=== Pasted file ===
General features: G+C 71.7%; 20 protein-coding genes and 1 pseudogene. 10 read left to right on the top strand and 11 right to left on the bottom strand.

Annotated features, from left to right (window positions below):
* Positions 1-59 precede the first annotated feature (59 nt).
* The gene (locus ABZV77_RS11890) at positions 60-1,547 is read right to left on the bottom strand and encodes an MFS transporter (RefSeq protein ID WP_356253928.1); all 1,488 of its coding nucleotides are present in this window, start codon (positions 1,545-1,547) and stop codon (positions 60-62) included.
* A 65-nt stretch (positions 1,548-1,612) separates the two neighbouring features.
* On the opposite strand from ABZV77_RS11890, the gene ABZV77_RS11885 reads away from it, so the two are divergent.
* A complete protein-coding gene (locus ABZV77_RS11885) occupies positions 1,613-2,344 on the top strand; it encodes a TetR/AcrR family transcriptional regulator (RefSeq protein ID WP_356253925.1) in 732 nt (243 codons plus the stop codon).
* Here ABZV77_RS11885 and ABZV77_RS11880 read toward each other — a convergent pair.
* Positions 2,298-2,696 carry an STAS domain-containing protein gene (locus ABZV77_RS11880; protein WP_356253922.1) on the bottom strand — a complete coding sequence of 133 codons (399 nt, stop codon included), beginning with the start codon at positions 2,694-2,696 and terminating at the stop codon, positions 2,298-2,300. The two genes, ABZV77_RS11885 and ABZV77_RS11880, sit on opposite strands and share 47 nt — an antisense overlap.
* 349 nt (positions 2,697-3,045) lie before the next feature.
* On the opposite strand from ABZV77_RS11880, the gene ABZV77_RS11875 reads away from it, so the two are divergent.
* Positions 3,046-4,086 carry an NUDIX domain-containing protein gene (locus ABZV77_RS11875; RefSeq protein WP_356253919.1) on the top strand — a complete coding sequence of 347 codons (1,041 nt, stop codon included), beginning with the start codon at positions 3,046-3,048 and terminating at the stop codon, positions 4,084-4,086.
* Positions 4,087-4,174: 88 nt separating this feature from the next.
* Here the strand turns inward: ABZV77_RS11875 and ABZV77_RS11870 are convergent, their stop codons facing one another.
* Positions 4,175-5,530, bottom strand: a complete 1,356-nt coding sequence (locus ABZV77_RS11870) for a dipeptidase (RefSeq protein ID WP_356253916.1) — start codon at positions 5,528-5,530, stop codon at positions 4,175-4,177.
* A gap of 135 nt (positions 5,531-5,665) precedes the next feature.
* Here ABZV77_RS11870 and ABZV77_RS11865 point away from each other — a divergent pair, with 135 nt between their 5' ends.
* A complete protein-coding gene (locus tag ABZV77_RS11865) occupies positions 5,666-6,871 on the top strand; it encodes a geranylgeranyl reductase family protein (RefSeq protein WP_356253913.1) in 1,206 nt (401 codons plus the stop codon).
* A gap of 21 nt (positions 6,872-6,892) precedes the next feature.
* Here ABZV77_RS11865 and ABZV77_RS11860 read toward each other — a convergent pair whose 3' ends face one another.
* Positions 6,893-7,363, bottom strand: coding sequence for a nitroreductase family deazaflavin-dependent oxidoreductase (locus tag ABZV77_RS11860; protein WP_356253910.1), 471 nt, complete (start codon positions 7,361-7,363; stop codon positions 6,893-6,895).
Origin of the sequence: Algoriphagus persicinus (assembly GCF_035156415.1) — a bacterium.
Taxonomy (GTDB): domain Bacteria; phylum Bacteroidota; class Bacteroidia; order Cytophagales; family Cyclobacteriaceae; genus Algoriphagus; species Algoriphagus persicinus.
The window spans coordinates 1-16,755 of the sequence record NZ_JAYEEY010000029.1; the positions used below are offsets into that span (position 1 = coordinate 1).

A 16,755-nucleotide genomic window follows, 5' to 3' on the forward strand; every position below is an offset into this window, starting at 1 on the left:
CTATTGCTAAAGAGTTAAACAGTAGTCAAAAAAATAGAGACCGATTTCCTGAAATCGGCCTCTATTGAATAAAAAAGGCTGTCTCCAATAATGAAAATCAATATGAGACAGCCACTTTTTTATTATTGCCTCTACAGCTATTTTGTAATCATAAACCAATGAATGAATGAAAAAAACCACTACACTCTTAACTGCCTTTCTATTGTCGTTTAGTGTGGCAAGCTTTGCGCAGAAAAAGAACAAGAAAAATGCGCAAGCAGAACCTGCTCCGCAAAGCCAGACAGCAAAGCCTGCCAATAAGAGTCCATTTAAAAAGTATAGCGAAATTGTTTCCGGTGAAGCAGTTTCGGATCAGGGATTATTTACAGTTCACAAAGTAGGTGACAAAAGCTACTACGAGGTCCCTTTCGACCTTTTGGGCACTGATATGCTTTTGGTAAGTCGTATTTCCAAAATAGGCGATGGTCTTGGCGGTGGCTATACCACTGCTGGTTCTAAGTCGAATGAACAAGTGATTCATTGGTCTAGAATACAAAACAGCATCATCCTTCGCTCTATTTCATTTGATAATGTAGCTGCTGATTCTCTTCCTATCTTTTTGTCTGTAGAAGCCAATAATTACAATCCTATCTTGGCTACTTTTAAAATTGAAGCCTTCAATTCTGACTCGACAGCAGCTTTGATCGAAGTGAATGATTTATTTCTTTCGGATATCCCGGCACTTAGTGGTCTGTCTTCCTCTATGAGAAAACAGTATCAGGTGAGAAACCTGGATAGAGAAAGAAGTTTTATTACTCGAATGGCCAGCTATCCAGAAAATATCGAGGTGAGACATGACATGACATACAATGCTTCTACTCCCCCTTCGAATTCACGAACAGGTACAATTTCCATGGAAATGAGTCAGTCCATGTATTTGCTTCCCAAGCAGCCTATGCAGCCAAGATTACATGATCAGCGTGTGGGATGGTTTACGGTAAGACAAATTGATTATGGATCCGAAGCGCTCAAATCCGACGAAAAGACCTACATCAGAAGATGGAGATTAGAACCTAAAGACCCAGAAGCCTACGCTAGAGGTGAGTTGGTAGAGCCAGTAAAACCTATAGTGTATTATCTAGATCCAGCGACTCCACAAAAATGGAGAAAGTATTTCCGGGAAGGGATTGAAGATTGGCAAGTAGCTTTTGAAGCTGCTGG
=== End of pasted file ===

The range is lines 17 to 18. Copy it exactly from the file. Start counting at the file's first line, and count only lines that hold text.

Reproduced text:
* Here ABZV77_RS11870 and ABZV77_RS11865 point away from each other — a divergent pair, with 135 nt between their 5' ends.
* A complete protein-coding gene (locus tag ABZV77_RS11865) occupies positions 5,666-6,871 on the top strand; it encodes a geranylgeranyl reductase family protein (RefSeq protein WP_356253913.1) in 1,206 nt (401 codons plus the stop codon).